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First Memoir

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First Memoir - Page Text Content

S: First Memoir - Yann Dubos

BC: Teen author Yann writes a short memoir about his education during the first 13 years of his life. - "Makes you feel like a kid all over again." The Daily Telegraph - "A great read." The New Yorker - "Great new author coming up!" J.K Rowling

FC: First Memoir Yann Dubos

1: To Mr. John, for assigning this project to me

2: I was born in France, at Quincy sous Sénart, but I lived at Gometz-le-Chatel for about 9 months, then we moved to Brazil, and my education began. I went to a school called Espoente for my Early Childhood years. It was actually a Brazilian school but my dad's company (Renault) rented some rooms and hired some teachers to teach the employee’s kids. On the first day of school , my dad somehow managed to bring me to school late. I was very nervous and scared about my first day at school ever, and I was crying as we walked the long winding passage that went up to the higher floors. My dad knocked on the door, and the teacher opened it; she was young, probably in her 20s or 30s. All of the other kids were staring at me, and I broke down. I turned around, but my dad had already left for work. Later on, I had great fun. I can't remember much of the lessons themselves, but I do remember the other things, like the buses, the school campus my house, and what my daily routine was like. Once, the school went on a trip to an educational center. It just happened to be on my birthday and we had lots of fun while learning. What wasn't so fun was when I jumped into the pool and my wings fell off; I would have drowned if my teacher hadn't dived in, fully clothed, to save me. It's kind of funny when I look back because it took a long for her to notice me. Some days, after school, we had capoiera classes. Capoiera is a native martial art from Brazil, but it has developed nowadays to be more of a dance. There is no physical contact among the dancers and they do a sort of fight routine – which can be pre-planned or not – to the accompaniment of an instrument called the billabao. When performed, it looks like they are fighting, but in a graceful way. I also went to a nursery school called Brincando e Criando – meaning Playing and Growing – which was a very accurate name. The campus included a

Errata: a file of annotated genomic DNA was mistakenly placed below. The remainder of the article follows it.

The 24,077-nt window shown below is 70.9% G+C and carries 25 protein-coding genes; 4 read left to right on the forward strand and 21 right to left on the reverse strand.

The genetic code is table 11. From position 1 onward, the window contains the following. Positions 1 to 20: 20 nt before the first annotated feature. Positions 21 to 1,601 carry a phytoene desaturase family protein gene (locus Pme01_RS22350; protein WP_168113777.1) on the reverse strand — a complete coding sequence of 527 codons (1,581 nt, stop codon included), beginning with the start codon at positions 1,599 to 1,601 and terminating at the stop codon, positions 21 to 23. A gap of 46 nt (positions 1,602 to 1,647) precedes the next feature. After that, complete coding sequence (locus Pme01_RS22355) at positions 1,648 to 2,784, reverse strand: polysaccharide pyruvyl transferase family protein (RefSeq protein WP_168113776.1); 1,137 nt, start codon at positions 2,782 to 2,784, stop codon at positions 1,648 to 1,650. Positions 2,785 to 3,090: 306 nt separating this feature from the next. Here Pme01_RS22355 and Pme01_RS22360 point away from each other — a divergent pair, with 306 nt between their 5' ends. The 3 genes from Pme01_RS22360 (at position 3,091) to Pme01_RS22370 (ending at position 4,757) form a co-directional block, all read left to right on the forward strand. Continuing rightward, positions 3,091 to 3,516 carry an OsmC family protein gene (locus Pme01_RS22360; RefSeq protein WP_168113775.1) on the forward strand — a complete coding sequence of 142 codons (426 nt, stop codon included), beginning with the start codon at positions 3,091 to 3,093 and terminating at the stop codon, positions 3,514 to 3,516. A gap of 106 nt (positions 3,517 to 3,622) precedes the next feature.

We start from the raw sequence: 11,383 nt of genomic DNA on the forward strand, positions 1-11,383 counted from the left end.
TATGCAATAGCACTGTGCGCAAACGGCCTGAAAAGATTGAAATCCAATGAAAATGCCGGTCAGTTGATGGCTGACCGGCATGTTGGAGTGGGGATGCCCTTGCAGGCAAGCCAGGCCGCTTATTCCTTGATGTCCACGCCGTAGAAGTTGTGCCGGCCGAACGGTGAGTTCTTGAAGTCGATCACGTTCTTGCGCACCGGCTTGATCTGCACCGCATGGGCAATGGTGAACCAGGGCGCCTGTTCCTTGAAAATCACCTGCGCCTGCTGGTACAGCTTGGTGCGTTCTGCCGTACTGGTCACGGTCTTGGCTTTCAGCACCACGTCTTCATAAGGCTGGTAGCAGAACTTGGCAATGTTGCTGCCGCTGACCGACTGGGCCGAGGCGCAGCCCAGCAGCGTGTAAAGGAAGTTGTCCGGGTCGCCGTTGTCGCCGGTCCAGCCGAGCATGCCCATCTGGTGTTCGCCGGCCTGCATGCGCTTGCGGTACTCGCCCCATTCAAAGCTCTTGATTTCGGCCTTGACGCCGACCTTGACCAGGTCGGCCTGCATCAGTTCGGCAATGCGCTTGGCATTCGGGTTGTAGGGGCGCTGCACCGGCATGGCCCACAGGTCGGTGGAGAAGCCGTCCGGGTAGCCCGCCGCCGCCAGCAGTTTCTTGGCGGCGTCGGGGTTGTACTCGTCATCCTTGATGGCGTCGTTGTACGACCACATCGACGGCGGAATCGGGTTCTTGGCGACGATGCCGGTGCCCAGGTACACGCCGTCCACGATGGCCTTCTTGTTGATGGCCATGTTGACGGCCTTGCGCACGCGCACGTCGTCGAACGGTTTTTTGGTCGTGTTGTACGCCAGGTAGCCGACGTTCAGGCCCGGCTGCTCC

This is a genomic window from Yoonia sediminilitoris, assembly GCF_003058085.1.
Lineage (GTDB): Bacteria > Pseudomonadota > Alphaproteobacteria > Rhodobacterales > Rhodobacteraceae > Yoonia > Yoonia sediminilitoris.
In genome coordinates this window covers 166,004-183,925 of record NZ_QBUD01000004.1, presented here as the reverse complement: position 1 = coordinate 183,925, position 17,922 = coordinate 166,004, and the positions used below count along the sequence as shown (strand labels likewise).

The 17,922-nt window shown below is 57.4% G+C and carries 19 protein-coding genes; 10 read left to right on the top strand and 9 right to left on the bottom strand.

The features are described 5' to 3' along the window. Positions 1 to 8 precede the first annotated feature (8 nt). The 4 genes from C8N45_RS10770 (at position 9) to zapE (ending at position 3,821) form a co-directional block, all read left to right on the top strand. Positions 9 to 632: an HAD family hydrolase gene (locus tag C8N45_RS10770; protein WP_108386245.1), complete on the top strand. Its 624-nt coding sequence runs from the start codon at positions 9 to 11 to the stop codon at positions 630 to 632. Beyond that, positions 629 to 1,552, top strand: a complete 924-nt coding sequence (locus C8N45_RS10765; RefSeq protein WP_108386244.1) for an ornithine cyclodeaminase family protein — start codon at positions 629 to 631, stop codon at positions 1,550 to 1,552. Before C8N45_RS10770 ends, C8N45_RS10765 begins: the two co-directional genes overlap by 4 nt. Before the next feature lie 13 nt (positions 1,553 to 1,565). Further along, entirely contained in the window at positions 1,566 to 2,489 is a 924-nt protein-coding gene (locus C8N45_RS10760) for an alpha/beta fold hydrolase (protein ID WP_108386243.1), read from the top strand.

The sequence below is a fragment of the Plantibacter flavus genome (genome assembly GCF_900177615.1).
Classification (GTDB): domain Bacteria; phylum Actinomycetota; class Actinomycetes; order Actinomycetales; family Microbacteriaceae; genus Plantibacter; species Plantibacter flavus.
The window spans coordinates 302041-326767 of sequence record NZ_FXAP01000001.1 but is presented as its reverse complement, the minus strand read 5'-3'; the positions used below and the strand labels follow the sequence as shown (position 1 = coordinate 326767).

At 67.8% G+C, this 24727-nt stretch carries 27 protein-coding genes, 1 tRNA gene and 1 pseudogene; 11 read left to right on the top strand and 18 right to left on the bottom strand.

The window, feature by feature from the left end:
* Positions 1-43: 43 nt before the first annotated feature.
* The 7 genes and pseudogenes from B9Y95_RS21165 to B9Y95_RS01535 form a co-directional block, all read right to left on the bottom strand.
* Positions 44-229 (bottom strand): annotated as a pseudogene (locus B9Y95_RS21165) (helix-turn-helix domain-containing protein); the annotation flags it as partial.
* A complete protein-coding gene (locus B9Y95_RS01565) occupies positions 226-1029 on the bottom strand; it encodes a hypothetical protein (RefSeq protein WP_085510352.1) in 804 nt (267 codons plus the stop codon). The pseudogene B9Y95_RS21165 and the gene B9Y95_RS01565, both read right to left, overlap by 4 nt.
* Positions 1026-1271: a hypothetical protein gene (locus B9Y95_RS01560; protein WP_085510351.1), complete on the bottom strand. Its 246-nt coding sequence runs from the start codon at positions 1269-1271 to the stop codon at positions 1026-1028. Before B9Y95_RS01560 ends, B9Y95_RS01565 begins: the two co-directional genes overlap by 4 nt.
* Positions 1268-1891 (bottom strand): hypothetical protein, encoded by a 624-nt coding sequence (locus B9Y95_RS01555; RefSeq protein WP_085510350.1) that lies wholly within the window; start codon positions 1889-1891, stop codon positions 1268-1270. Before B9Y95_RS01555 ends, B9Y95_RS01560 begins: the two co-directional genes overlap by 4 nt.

3: fenced area at the back for some rabbits, several buildings, a playground and some small outdoor places. We always had the same lunch, which was some meat, vegetables, and fegao (beans from Brazil) with rice. It was a very nutritious and delicious meal. Once, I brought one of the rabbits home from Brincando e Criando; I enjoyed playing with him, but I think he was very annoyed with me by the time we brought him back. We also watched Harry Potter 1; or most of it. We stopped when the dragon was hatching, and everybody; other than me; was very upset. I was relieved; I was terrified of the dragon. Often, we also watched a Brazilian kid’s show whom the main characters were a man with orange hair in a green costume and another man in red with a pointy hat hopping around on one leg. It was one of those Sesame Street style shows and we all enjoyed it. One thing that I really hated about school was that the bus that picked me up from my house always came before Dora the Explorer ended. To make matters worse, when I came back from school, the boy – who was 8-13 when we lived in Brazil – I liked to play with was leaving for school himself. Naturally, my sister got to watch all of Dora the Explorer and play with the boy all day. But I didn’t let me get down, I had a great time in Brazil, and most if not all of my memories from Curitiba are positive. After 5 years in Brazil, we moved back to France, at Gometz-la-Ville (which was close to Gometz-le-Chatel, where I lived the first 9 months of first my life). I went to a public school five minutes walk from our house (since it was in the same town). School started at 9 (so I always got lots of sleep) and ended at 4:30 (so I still got lots of time to play). We didn’t have school on Wednesdays, which is the greatest thing for a Wednesday to be. On Saturday we had a half-day with arts and crafts